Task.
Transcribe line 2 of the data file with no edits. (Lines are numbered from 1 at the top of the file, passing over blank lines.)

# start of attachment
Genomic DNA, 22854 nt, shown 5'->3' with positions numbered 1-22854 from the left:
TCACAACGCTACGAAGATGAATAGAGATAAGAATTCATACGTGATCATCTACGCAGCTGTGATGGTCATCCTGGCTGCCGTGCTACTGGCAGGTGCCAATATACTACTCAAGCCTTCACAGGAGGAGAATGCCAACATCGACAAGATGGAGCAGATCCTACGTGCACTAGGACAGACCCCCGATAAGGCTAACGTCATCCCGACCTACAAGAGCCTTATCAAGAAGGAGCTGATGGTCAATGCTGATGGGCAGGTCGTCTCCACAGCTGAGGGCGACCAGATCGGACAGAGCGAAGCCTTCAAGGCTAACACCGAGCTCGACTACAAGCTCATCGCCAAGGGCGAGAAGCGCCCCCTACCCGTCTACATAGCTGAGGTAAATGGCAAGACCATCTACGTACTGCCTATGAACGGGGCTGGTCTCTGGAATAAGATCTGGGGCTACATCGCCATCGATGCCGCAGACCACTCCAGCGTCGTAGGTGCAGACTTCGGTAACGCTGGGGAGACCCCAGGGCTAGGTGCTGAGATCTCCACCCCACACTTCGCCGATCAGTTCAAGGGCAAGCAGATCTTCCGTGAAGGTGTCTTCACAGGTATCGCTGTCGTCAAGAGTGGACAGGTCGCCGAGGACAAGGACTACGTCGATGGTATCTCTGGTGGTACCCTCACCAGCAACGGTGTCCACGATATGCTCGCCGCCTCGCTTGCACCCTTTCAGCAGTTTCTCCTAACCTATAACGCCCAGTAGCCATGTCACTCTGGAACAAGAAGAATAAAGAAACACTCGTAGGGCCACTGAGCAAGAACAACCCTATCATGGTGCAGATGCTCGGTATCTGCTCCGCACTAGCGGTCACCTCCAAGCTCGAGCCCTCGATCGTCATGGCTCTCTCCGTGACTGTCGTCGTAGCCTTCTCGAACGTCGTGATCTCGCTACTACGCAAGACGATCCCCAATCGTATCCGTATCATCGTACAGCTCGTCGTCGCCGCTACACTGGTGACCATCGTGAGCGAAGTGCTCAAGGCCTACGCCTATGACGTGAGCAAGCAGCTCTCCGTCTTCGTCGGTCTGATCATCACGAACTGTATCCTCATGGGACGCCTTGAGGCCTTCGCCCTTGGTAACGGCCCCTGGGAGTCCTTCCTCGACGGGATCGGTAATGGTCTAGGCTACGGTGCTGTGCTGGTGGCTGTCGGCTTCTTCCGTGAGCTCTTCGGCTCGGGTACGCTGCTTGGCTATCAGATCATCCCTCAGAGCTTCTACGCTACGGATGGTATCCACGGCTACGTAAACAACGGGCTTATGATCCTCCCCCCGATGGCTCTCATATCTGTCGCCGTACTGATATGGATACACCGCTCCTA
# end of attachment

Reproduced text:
TCACAACGCTACGAAGATGAATAGAGATAAGAATTCATACGTGATCATCTACGCAGCTGTGATGGTCATCCTGGCTGCCGTGCTACTGGCAGGTGCCAATATACTACTCAAGCCTTCACAGGAGGAGAATGCCAACATCGACAAGATGGAGCAGATCCTACGTGCACTAGGACAGACCCCCGATAAGGCTAACGTCATCCCGACCTACAAGAGCCTTATCAAGAAGGAGCTGATGGTCAATGCTGATGGGCAGGTCGTCTCCACAGCTGAGGGCGACCAGATCGGACAGAGCGAAGCCTTCAAGGCTAACACCGAGCTCGACTACAAGCTCATCGCCAAGGGCGAGAAGCGCCCCCTACCCGTCTACATAGCTGAGGTAAATGGCAAGACCATCTACGTACTGCCTATGAACGGGGCTGGTCTCTGGAATAAGATCTGGGGCTACATCGCCATCGATGCCGCAGACCACTCCAGCGTCGTAGGTGCAGACTTCGGTAACGCTGGGGAGACCCCAGGGCTAGGTGCTGAGATCTCCACCCCACACTTCGCCGATCAGTTCAAGGGCAAGCAGATCTTCCGTGAAGGTGTCTTCACAGGTATCGCTGTCGTCAAGAGTGGACAGGTCGCCGAGGACAAGGACTACGTCGATGGTATCTCTGGTGGTACCCTCACCAGCAACGGTGTCCACGATATGCTCGCCGCCTCGCTTGCACCCTTTCAGCAGTTTCTCCTAACCTATAACGCCCAGTAGCCATGTCACTCTGGAACAAGAAGAATAAAGAAACACTCGTAGGGCCACTGAGCAAGAACAACCCTATCATGGTGCAGATGCTCGGTATCTGCTCCGCACTAGCGGTCACCTCCAAGCTCGAGCCCTCGATCGTCATGGCTCTCTCCGTGACTGTCGTCGTAGCCTTCTCGAACGTCGTGATCTCGCTACTACGCAAGACGATCCCCAATCGTATCCGTATCATCGTACAGCTCGTCGTCGCCGCTACACTGGTGACCATCGTGAGCGAAGTGCTCAAGGCCTACGCCTATGACGTGAGCAAGCAGCTCTCCGTCTTCGTCGGTCTGATCATCACGAACTGTATCCTCATGGGACGCCTTGAGGCCTTCGCCCTTGGTAACGGCCCCTGGGAGTCCTTCCTCGACGGGATCGGTAATGGTCTAGGCTACGGTGCTGTGCTGGTGGCTGTCGGCTTCTTCCGTGAGCTCTTCGGCTCGGGTACGCTGCTTGGCTATCAGATCATCCCTCAGAGCTTCTACGCTACGGATGGTATCCACGGCTACGTAAACAACGGGCTTATGATCCTCCCCCCGATGGCTCTCATATCTGTCGCCGTACTGATATGGATACACCGCTCCTA